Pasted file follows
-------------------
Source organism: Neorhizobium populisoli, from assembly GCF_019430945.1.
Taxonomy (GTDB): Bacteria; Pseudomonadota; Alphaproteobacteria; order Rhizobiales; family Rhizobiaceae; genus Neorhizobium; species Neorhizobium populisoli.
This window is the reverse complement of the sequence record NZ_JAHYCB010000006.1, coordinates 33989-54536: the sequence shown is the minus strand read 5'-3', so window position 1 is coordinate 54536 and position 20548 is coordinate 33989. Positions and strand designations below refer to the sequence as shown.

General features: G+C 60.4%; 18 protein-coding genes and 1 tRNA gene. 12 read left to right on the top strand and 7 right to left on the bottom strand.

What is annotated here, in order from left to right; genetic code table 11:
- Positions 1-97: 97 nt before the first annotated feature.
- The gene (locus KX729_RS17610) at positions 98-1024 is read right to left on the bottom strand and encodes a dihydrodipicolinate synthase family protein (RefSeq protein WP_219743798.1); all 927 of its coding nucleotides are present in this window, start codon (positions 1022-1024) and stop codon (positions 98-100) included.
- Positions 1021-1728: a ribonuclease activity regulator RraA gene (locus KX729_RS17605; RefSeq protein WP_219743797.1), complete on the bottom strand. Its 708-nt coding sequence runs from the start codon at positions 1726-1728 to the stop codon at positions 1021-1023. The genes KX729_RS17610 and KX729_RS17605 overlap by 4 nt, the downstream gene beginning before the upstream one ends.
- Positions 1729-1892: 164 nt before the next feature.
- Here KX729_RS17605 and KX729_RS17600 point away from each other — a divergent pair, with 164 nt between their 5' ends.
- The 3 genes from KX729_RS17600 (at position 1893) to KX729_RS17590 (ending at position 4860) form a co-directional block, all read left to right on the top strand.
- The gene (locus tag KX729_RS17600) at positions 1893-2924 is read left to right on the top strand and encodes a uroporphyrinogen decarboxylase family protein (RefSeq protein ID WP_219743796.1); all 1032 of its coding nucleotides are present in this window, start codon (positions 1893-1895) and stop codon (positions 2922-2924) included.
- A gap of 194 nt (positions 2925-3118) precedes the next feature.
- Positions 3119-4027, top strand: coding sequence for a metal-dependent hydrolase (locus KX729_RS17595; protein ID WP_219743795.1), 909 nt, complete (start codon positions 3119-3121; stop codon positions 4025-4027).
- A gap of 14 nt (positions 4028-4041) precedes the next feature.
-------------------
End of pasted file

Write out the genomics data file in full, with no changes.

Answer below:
Source organism: Neorhizobium populisoli, from assembly GCF_019430945.1.
Taxonomy (GTDB): Bacteria; Pseudomonadota; Alphaproteobacteria; order Rhizobiales; family Rhizobiaceae; genus Neorhizobium; species Neorhizobium populisoli.
This window is the reverse complement of the sequence record NZ_JAHYCB010000006.1, coordinates 33989-54536: the sequence shown is the minus strand read 5'-3', so window position 1 is coordinate 54536 and position 20548 is coordinate 33989. Positions and strand designations below refer to the sequence as shown.

General features: G+C 60.4%; 18 protein-coding genes and 1 tRNA gene. 12 read left to right on the top strand and 7 right to left on the bottom strand.

What is annotated here, in order from left to right; genetic code table 11:
- Positions 1-97: 97 nt before the first annotated feature.
- The gene (locus KX729_RS17610) at positions 98-1024 is read right to left on the bottom strand and encodes a dihydrodipicolinate synthase family protein (RefSeq protein WP_219743798.1); all 927 of its coding nucleotides are present in this window, start codon (positions 1022-1024) and stop codon (positions 98-100) included.
- Positions 1021-1728: a ribonuclease activity regulator RraA gene (locus KX729_RS17605; RefSeq protein WP_219743797.1), complete on the bottom strand. Its 708-nt coding sequence runs from the start codon at positions 1726-1728 to the stop codon at positions 1021-1023. The genes KX729_RS17610 and KX729_RS17605 overlap by 4 nt, the downstream gene beginning before the upstream one ends.
- Positions 1729-1892: 164 nt before the next feature.
- Here KX729_RS17605 and KX729_RS17600 point away from each other — a divergent pair, with 164 nt between their 5' ends.
- The 3 genes from KX729_RS17600 (at position 1893) to KX729_RS17590 (ending at position 4860) form a co-directional block, all read left to right on the top strand.
- The gene (locus tag KX729_RS17600) at positions 1893-2924 is read left to right on the top strand and encodes a uroporphyrinogen decarboxylase family protein (RefSeq protein ID WP_219743796.1); all 1032 of its coding nucleotides are present in this window, start codon (positions 1893-1895) and stop codon (positions 2922-2924) included.
- A gap of 194 nt (positions 2925-3118) precedes the next feature.
- Positions 3119-4027, top strand: coding sequence for a metal-dependent hydrolase (locus KX729_RS17595; protein ID WP_219743795.1), 909 nt, complete (start codon positions 3119-3121; stop codon positions 4025-4027).
- A gap of 14 nt (positions 4028-4041) precedes the next feature.